Israelis Have Mixed Feelings About The 50th Anniversary Of The Six Day War
MICHEL MARTIN, HOST:
This week, Israel will be marking the 50th anniversary of the Six-Day War. The conflict is known by other names, but six days stands out because so much happened in such a short time to change so much. By the time the ceasefire was called, the relatively new nation of Israel had captured territory from Egypt, Jordan and Syria, defended its right to exist, proven itself as a military power and changed the balance of power in the Middle East.
But that victory came at a cost. It started what has become a 50-year military occupation of the West Bank with no end in sight. It includes the flashpoint of East Jerusalem. Israel still controls entry and exit from Gaza. And it created what writer and editor Jane Eisner calls quote, "a painful ambiguity," unquote.
Now, a very great deal has been written and will be written about this anniversary, but we thought Jane Eisner's column stood out, so we asked her to tell us more of her thoughts. She's editor in chief of The Forward. It's a national Jewish news organization in the U.S., and we called her in New York. Jane Eisner, thanks so much for speaking with us.
JANE EISNER: It's a pleasure.
MARTIN: Now, in your column for The Forward about the anniversary, you started with your memories of listening to the radio as a little girl hearing about Israel's preemptive strike on Egypt's Air Force. You recall that sense of dread and of fear and after victory, the enormous pride. But then you write about the anniversary this way - you say (reading) I approach this half century mark with a confusing mixture of wonderment and dread, joy and despair, pride and embarrassment.
Why the conflicted feelings?
EISNER: Even as a little girl, I still remember the sheer terror of thinking that little Israel surrounded by enemies was going to not exist anymore. And so to witness this very quick and stunning victory - it's hard to recognize this now, but Israel captured three times as much land as it had before this war - was just astonishing. And then, of course, the crowning jewel was Jerusalem and the reunification of the city, the ability of Jews to be able to go to the Western Wall, the most sacred spot in Judaism, from which they had been barred since 1948 was - really did feel like a miracle.
And I think that I was not alone in carrying that narrative for many decades. It's only been as a journalist and as an adult that I have opened my eyes to the consequences of that miracle and that it was a disaster for another people who were living on that land.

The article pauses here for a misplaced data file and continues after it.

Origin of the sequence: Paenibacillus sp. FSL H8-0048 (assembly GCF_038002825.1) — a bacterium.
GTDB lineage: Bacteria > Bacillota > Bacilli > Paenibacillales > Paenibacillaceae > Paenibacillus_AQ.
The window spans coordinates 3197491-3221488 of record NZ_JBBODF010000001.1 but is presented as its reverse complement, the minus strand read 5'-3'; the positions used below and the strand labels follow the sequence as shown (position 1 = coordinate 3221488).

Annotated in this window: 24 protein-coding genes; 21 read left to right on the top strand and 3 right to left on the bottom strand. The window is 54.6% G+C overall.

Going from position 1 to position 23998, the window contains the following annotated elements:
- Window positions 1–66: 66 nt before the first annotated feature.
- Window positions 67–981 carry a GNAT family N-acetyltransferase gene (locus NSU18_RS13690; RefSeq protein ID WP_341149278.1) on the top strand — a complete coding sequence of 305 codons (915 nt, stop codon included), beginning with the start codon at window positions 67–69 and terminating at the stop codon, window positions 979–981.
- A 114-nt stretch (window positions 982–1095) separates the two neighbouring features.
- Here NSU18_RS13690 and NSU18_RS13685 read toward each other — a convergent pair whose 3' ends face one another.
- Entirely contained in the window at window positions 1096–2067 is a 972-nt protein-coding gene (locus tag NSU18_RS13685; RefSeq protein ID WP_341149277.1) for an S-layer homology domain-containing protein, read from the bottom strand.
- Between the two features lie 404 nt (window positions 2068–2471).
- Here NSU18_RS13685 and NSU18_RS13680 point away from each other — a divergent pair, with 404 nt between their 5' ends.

MARTIN: You suggested that it goes beyond a professional responsibility to address this squarely. For those who aren't journalists, why do you feel that it is important to confront both narratives at once?
EISNER: Well, I think, morally, as a Jew, I should be compassionate to someone else's suffering. I mean, the Palestinians have a lot of agency here. I want to make that very clear. But it is caused, in part, by Israel's actions. That is very painful. You know, an occupation doesn't just hurt the occupied, it hurts the occupiers. And I certainly have seen young Israeli soldiers at checkpoints acting kind of brutally. And I understand it. Sometimes they've been killed in those situations.
But still, you're asking an 18 year old to have an inordinate amount of power over someone else's life, and that harms you as a person. And I think that there is a moral stain to this. You know, we have this phrase in Judaism that we should be a light unto the nations. And I think, in so many, ways Israel is. But I also know that there's this other thing that it is forced to do, and to some degree, chooses to do.
And it's hard because I feel very proud and grateful that Israel won the Six-Day War and still is alive now in such a powerful way. And yet, I also recognize the pain that has caused to another people and the degree to which, even as an American Jew, I feel responsible for that.
MARTIN: You know, few of us deal well with dualities, especially when it comes to military victories. So as this week unfolds, and as people hear more about this story, who, perhaps, do not engage with it as regularly as you do, what would you like them to be thinking about?
EISNER: Well, I think we have to learn how to acknowledge the fact that there are two different people that have an historical, religious and emotional attachment to the same place. So I think it's really up to us, as individuals, to learn more about the other people and feel compassion to them and try to figure out ways in which we can alleviate suffering, even if those are hard to accept.
MARTIN: That's Jane Eisner. She's editor-in-chief of The Forward. It's a national Jewish news organization. The piece we've been talking about is titled "Inner Conflict: The Six-Day War's 50th Anniversary - Does It Merit Celebration Or Despair?" It can be found in print and online. We reached Jane Eisner in New York.
Jane Eisner, thank you so much for speaking with us.
EISNER: Thank you, Michel. It was a pleasure.
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